Logo Rob Buckley – Freelance Journalist and Editor

Two-way stretch

Two-way stretch

Your viewers will soon be glued to the box - but they won't be watching any programmes. Rob Buckley wonders how interactive television is going to come up with any content beyond games and banking.

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Nevertheless, interactive content is being sought out using both carrot and stick. NTL ceo Barclay Knapp wants producers to help him produce “enteractivity.” If they don't, they will soon lose their audiences to internet companies, he believes. And ITV's Network Centre is making it clear that programme pitches that include an interactive element will receive preferential treatment. In all likelihood, it will be the broadcasters that arrange interactive content for their programming, rather than producers,since only economy of scale will make it viable.

Games are likely to be the most popular form of interactivity. On Digital already has a games channel, and Marre is keen to promote games and e-mail over anything else interactivity has to offer (perhaps because of the bandwidth required by anything else -something On Digital doesn't have).

Mark Rock of Static, a design company that's focussing on interactive TV, explains. “It costs a lot to set up a good interactive site - one or two million. Before anyone does that, they're going to want to dip their toe in the water first.” Games are easy to repackage, can work even on the reduced computing capacity of set-top boxes, and are cheap to create. And players of games spend a long time looking at the screen and any banner advertising that goes on them . You can even lure players to try games with the promise ofe-commerce vouchers (similar to air miles) if they play for long enough.

Commercials have the potential to change the most through interactivity. A 30-second commercial could have an accompanying 30-second game for the viewer to play concurrently. But it doesn't stop there. Rock points out the problems: “Consider what happens when the first commercial of a break comes on and it has interactive content.

”The viewer presses the i-button and it takes them to a site where they can fmd out about the product, enter a competition, play a game, and then buy the product, all using their remote . But during that time, they 're not watching the other ads and maybe not even the programme they were watching. Immediately, the rate-card is out the window.“ Sky's response has been to declare that only the last ad in a break would be interactive, so that programming not ads bears the brunt.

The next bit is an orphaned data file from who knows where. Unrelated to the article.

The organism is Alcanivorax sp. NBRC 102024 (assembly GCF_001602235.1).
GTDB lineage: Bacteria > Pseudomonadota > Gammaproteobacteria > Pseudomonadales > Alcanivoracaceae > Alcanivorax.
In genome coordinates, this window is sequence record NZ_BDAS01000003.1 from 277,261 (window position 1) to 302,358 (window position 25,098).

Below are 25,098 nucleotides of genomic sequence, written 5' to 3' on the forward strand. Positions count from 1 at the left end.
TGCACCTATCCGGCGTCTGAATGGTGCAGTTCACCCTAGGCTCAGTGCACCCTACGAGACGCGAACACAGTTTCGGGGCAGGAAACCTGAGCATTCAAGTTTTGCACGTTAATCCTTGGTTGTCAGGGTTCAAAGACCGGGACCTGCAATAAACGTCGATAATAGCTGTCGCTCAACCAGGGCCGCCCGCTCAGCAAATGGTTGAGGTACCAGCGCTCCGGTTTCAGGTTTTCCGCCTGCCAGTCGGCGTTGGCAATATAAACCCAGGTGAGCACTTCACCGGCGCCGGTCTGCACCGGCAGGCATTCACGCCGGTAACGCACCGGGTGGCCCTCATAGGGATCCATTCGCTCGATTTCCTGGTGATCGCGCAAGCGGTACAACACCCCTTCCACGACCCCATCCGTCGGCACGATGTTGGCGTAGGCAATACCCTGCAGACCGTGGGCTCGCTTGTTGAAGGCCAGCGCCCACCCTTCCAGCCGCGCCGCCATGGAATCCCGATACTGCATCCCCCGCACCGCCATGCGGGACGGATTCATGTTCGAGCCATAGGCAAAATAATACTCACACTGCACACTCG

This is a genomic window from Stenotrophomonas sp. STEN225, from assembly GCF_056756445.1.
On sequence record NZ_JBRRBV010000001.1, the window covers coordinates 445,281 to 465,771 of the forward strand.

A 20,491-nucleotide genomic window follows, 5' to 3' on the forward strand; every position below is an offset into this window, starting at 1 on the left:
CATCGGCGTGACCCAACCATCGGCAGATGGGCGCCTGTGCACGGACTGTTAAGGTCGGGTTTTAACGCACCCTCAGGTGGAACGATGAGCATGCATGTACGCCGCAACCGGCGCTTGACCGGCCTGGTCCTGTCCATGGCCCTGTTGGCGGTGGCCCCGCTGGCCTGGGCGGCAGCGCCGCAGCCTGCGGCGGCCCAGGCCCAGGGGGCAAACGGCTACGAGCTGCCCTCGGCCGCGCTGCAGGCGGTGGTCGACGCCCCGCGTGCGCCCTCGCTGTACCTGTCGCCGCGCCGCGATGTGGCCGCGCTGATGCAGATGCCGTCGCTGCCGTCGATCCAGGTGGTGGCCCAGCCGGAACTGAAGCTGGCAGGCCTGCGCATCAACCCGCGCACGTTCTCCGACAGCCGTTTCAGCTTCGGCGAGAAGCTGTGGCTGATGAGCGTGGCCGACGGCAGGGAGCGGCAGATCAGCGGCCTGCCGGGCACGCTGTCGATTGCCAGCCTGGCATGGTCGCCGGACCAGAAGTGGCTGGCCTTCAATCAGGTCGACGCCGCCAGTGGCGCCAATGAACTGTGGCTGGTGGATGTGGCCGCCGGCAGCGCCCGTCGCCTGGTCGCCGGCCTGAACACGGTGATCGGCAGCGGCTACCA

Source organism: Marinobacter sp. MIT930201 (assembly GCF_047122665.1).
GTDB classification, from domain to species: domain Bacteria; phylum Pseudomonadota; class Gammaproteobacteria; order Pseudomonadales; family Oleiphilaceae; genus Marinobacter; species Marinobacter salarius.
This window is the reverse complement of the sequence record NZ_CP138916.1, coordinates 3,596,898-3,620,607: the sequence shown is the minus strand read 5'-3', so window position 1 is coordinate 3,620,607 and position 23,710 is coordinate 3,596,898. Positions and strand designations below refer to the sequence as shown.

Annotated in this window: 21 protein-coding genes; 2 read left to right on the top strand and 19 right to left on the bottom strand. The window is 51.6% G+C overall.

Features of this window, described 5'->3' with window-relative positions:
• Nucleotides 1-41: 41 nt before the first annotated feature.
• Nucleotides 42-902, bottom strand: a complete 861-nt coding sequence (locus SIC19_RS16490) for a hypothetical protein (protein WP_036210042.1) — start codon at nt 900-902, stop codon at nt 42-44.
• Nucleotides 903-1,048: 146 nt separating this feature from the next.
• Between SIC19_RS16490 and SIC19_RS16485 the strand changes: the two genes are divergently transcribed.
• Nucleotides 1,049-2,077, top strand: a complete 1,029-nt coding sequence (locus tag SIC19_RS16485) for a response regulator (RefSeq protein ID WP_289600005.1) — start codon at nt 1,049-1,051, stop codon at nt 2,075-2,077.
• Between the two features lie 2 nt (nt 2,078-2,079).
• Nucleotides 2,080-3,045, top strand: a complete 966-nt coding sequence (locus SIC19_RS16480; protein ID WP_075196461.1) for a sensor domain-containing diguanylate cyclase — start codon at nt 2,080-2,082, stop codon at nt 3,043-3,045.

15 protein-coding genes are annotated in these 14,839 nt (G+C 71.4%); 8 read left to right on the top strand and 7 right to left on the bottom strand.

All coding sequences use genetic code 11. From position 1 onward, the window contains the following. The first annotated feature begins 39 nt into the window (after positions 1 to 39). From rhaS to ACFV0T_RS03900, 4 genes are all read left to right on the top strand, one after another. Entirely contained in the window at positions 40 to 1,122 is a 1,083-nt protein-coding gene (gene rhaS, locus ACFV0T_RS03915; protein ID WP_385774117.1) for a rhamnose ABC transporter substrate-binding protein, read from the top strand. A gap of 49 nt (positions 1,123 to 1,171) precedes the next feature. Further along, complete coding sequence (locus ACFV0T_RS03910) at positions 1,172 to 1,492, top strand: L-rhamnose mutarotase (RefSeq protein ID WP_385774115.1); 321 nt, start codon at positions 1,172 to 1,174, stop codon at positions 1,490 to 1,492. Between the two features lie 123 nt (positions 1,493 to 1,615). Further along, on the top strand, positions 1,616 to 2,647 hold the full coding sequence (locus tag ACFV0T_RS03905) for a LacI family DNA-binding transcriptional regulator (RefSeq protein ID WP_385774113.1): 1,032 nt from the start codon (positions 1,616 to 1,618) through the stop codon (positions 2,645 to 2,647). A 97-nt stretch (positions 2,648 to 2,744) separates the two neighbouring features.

What's likely to happen, says Rock (it's an opinion backed by Andy Crosley of NTL), is a publishing model coming to TV. Magazines need a far smaller readership than programmes to survive, because ads reach the precise demographics required by advertisers. An interactive magazine (from music mag Q, already on Cable & Wireless, down to even local newspapers, Crosley hopes) can draw advertisers away from the blunderbuss of 30 seconds in the middle of Coronation Street.

But there's another barrier to small players in the market. The three different platforms all use different languages for their sites. The web took years to take off and it had only one language; what would have happened if anyone who wanted to create their own website had had to create it three times in three completely different ways?

Eunite's Sheffield says that if you already have a website, it'll be hard to convert it to an interactive site, but if you start from scratch, it shouldn't be too difficult (even easier if you use his company). Ironically, Sky's oxymoronically-titled Open platform is the hardest to write for, not least because of the charge levied on developers who want to obtain specifications for creating sites on its system.

The result is likely to be a two-tier service where big-name channels with the big-name programmes will be the only ones able to afford the best interactive content. Everyone else, apart from a few sharp innovators, will have the interactive status of web home pages.

So far from being the next big thing, unless a clear standard emerges from the platform wars and some allowance is made for the less profitable branches of television, it might well become just the next Teletext.

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